Tassomai as an intervention tool for GCSE science and strategies that made a big impact on grades and Progress 8 scores.
By Ben Parnell, Regional Director for Greenshaw Learning Trust
As Regional Director for Greenshaw Learning Trust, Ben Parnell is responsible for improving outcomes in schools across the West of England, including Five Acres High School in the Forest of Dean where he’s been Headteacher since September 2017. Ben identified Tassomai as an intervention tool for GCSE science and put strategies in place that made a big impact on grades and Progress 8 scores. In his words “we cleaned up on the results”, here’s how they did it…
When I heard about Tassomai I looked at the results section on their website and the correlation between usage and output looked pretty good, that was what initially drew me in. Five Acres and another school I’m responsible for – Yate Academy near Bristol – had weaknesses in science outcomes and I wanted to improve them. When Five Acres joined Greenshaw in September 2017 the school was in special measures, graded 4 across the board so we were looking for intervention strategies that were fast, effective and measurable.
One year on and we’ve seen a significant change in our Progress 8 measure, from -0.31 to +0.26, and in science, results have improved in both schools, from an average of C- to C+. At Five Acres High – 98% of kids got 2 sciences, 71% got 2 sciences at grade 4+, 51% got a strong pass (5 and above) in 2 sciences. The school moved from 47% to 71% in a year in 2 sciences at 4 or above. Tassomai’s been one of the intervention tools that I credit for this change; I really believe in the product and think that it works, but if you’re going to use Tassomai successfully you need a whole school system for running it. You need an SLT, including the headteacher that really cares if it’s happening or not.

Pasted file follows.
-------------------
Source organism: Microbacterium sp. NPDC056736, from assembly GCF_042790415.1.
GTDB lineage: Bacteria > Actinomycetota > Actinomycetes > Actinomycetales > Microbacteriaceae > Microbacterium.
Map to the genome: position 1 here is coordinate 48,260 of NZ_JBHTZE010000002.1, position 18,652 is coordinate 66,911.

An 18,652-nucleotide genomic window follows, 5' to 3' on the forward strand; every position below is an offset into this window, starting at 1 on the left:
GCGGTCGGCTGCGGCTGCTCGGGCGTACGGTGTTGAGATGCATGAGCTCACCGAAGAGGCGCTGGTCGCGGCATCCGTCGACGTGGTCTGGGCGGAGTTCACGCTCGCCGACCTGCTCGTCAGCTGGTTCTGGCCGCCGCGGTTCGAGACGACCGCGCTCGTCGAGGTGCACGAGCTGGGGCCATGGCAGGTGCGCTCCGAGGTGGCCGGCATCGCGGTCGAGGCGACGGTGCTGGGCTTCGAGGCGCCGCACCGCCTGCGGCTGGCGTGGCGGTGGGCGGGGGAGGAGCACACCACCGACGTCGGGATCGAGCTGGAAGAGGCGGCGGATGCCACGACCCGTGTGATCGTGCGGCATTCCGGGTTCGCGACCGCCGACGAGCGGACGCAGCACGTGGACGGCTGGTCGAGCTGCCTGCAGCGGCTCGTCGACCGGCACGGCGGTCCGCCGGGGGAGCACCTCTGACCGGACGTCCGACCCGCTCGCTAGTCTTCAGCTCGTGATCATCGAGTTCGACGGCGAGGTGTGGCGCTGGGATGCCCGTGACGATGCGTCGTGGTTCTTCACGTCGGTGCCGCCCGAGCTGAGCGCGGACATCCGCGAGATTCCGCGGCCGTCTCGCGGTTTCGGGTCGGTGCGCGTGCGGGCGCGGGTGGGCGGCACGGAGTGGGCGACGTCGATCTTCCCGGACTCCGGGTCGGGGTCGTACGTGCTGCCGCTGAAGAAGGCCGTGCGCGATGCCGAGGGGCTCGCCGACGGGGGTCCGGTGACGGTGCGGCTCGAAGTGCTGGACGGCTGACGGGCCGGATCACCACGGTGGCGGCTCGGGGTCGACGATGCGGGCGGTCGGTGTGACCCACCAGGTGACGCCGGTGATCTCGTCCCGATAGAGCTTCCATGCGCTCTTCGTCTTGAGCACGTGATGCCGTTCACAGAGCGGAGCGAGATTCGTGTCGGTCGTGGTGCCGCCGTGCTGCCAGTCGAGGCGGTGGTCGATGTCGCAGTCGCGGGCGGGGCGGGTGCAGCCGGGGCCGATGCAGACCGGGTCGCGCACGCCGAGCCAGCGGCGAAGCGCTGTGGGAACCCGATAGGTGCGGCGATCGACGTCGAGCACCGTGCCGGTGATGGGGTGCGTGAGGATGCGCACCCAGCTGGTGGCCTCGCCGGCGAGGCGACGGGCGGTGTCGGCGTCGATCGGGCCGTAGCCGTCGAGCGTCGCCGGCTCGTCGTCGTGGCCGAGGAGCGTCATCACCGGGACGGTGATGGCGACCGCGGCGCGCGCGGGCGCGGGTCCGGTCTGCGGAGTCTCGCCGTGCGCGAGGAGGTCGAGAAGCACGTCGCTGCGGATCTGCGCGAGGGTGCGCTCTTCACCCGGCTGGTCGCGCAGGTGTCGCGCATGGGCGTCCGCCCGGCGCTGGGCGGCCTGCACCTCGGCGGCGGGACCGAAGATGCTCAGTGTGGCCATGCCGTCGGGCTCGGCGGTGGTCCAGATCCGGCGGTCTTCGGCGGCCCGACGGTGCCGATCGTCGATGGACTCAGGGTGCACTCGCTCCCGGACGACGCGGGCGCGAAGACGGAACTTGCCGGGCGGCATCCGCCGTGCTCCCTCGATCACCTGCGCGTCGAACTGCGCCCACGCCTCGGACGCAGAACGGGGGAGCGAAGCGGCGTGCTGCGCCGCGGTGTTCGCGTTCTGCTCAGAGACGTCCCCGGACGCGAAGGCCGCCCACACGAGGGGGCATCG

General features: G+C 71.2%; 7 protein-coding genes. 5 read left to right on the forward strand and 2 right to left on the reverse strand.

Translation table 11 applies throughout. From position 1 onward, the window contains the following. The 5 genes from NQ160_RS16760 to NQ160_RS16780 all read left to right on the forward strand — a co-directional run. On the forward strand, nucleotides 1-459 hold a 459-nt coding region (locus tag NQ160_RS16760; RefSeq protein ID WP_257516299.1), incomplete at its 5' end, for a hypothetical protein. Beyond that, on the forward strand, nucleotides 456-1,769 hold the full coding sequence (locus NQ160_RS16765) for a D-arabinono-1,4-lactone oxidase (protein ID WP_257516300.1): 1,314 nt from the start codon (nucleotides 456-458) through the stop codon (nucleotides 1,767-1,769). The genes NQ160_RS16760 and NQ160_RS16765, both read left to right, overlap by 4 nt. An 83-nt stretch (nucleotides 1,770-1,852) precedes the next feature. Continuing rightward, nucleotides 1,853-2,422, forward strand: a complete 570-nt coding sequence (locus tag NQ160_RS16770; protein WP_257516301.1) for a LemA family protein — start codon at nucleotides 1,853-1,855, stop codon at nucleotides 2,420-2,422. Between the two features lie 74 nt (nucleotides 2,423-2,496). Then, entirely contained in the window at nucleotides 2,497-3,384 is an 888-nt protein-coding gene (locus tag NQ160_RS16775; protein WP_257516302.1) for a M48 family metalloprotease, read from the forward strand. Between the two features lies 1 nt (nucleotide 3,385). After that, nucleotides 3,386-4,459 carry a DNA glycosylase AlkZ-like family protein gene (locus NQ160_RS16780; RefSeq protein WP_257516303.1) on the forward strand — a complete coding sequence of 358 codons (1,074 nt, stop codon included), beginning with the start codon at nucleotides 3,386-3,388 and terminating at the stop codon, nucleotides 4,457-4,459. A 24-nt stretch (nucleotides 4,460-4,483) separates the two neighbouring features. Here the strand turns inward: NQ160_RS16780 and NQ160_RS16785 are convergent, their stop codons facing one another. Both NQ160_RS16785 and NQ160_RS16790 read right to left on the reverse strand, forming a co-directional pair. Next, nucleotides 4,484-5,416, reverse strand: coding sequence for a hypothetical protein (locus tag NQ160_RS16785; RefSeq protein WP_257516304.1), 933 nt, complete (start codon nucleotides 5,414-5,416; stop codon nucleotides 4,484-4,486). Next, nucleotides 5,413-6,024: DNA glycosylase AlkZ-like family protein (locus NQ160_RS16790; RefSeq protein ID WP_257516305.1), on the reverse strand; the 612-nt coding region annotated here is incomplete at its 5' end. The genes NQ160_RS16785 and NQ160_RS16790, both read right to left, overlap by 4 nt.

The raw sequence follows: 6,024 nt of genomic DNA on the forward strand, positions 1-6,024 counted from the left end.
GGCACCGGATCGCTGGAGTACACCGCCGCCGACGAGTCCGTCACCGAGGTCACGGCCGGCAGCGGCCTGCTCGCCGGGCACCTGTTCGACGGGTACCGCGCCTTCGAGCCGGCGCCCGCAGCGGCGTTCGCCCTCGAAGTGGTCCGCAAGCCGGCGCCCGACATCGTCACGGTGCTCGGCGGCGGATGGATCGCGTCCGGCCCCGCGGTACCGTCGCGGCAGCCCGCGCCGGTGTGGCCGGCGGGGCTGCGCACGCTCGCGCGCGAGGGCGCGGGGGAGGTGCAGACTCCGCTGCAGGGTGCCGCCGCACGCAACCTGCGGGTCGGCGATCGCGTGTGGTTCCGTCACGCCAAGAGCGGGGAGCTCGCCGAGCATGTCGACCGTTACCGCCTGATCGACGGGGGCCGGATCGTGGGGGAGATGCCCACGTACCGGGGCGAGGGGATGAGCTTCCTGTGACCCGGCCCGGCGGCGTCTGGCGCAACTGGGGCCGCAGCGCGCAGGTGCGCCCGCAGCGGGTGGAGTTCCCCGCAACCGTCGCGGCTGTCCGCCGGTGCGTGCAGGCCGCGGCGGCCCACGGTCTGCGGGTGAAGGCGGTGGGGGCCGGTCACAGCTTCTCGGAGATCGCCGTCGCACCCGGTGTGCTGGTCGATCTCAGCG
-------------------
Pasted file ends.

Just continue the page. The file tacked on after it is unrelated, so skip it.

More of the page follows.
Taking on the challenge
When we took over Five Acres we had a number of challenges: the catchment area covers a market town and a number of small, ex-mining communities, almost half of the students are on free school meals, and it’s not the easiest area for recruiting and retaining science teachers.We introduced a fairly draconian behaviour management system, the children don’t have a choice about whether to engage or not! We set out our expectations – which was easy to do with Tassomai – anyone that wasn’t meeting our minimum expectations around usage was given a detention. We also made it part of the routine in school, timetabling Tassomai for 20 minutes every morning and setting it as homework every evening.
Rolling it out…
At Five Acres and also at Yate, we introduced Tassomai for full cohorts in years 9, 10 and 11, it was easier to make it a whole school initiative. To launch the program we ran whole school assemblies showing students how to use it, we put Tassomai information boards around the school which really helped and we published leaderboards and league tables. We also sent instructions home and ran parents’ information evenings to show them how to use it.
Not everyone embraced it. Tassomai isn’t a game, it’s still learning – and that’s not always fun! The community weren’t used to having homework that they’re expected to do every night and it being followed up and checked on! Some of the parents found it hard to understand its purpose, other tools they’ve seen may be more obviously “teaching” rather than quizzing. But that repetitive recall is really helping embed knowledge and familiarising students with the material.
The staff find it very straightforward. It’s very light on administration, they just have to set it up and let it run. If they want to dig deeper and look at individual students and what they’ve understood the data’s all there.
Tassomai isn’t a shortcut – you have to put the effort in to get a good result – that applies to the student and the school. But it makes a difference to outcomes, which is why it’s been a worthwhile investment for us.